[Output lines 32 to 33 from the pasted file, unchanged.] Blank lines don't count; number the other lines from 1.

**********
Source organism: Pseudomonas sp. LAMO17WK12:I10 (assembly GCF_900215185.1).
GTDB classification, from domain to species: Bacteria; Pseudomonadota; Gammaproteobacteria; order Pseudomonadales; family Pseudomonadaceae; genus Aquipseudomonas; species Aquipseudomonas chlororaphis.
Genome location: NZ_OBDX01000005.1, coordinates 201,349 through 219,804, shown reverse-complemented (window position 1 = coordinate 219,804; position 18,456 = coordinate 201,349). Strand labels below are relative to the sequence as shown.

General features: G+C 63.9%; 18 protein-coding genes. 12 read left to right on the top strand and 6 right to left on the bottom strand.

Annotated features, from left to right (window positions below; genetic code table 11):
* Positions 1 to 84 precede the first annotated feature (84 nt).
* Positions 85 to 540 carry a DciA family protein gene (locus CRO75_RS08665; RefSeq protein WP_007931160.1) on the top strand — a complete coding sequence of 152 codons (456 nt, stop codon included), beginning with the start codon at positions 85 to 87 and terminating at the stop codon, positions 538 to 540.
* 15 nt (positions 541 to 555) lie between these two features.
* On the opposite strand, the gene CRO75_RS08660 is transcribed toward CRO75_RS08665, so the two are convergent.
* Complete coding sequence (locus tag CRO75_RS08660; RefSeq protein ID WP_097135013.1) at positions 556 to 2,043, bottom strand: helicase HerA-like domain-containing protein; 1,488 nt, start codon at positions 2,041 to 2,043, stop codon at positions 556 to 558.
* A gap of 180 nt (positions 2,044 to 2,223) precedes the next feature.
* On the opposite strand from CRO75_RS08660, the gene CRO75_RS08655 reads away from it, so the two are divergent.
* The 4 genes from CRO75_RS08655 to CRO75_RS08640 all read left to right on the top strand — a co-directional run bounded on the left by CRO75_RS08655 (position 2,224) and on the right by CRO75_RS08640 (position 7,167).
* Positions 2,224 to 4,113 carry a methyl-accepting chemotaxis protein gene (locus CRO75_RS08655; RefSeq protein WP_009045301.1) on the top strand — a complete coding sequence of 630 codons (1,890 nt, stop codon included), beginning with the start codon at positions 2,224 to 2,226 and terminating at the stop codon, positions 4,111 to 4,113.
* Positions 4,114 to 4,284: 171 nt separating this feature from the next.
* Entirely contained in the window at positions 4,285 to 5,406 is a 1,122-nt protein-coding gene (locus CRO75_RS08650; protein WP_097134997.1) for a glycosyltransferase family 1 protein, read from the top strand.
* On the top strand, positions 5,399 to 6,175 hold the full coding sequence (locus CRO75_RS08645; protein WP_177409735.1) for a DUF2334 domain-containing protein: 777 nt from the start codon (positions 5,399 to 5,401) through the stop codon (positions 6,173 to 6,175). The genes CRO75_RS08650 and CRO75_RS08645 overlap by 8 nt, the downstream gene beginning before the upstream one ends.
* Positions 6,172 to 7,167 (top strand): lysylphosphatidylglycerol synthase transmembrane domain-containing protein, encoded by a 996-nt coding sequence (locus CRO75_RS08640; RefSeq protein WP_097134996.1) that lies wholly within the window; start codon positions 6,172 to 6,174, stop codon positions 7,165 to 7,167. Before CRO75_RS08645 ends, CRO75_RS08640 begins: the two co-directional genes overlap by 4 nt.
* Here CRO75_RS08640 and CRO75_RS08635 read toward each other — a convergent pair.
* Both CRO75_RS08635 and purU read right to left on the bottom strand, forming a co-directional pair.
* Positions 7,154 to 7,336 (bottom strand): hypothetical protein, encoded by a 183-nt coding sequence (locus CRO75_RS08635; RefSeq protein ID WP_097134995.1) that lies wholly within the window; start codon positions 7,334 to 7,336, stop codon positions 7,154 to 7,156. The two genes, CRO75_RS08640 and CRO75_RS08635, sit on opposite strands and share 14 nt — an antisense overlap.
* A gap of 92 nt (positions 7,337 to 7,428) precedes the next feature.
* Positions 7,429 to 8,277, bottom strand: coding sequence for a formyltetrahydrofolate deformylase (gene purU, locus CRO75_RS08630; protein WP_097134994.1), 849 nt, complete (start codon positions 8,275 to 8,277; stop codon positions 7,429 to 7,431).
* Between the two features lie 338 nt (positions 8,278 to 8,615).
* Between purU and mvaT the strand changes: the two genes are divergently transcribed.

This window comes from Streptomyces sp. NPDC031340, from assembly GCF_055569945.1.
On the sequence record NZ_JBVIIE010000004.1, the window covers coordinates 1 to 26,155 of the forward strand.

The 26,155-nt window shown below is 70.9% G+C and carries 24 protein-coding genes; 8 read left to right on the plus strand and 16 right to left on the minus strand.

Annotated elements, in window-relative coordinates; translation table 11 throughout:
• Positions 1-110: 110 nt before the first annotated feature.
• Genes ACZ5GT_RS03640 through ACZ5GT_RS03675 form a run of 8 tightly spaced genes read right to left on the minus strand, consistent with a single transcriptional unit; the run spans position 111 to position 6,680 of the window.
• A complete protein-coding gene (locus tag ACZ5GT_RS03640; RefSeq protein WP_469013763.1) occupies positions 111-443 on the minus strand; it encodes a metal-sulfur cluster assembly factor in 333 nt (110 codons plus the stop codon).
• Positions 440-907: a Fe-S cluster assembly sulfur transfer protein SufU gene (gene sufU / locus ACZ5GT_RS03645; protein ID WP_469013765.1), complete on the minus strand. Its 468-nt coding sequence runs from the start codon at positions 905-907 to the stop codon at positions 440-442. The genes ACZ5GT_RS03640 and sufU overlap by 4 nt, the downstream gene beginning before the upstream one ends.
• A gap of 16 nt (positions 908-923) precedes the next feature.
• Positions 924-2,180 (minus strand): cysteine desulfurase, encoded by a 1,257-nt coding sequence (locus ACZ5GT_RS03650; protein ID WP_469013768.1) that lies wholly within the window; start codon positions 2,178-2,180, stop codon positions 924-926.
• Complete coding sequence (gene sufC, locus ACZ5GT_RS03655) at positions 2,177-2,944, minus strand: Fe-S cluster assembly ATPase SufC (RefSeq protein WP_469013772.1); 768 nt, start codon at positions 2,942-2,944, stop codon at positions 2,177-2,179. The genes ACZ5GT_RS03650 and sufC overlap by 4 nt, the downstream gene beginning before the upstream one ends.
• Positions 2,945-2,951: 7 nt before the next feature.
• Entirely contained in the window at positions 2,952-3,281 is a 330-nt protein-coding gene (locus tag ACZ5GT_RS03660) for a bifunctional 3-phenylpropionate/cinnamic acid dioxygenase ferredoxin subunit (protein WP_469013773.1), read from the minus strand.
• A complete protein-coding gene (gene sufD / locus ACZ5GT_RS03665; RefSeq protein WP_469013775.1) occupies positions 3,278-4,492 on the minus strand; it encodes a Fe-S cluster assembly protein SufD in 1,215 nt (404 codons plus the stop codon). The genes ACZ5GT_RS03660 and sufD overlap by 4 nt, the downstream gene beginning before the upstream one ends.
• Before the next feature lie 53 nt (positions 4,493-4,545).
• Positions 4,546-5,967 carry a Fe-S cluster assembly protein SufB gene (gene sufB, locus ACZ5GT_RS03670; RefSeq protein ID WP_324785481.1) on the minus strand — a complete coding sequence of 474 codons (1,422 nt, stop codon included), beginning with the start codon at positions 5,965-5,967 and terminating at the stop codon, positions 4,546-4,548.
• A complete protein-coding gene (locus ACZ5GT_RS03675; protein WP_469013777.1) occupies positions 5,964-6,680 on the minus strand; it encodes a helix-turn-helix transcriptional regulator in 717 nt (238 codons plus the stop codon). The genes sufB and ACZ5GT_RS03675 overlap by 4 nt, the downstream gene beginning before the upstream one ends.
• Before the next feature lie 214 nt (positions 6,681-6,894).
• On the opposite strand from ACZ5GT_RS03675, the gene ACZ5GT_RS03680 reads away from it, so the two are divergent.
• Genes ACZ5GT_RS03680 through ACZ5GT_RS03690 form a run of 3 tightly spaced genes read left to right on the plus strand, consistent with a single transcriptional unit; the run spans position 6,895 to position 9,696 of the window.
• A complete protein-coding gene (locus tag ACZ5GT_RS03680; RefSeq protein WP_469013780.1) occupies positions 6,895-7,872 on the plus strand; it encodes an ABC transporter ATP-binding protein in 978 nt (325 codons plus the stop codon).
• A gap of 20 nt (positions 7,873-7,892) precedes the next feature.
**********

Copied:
• A complete protein-coding gene (locus tag ACZ5GT_RS03640; RefSeq protein WP_469013763.1) occupies positions 111-443 on the minus strand; it encodes a metal-sulfur cluster assembly factor in 333 nt (110 codons plus the stop codon).
• Positions 440-907: a Fe-S cluster assembly sulfur transfer protein SufU gene (gene sufU / locus ACZ5GT_RS03645; protein ID WP_469013765.1), complete on the minus strand. Its 468-nt coding sequence runs from the start codon at positions 905-907 to the stop codon at positions 440-442. The genes ACZ5GT_RS03640 and sufU overlap by 4 nt, the downstream gene beginning before the upstream one ends.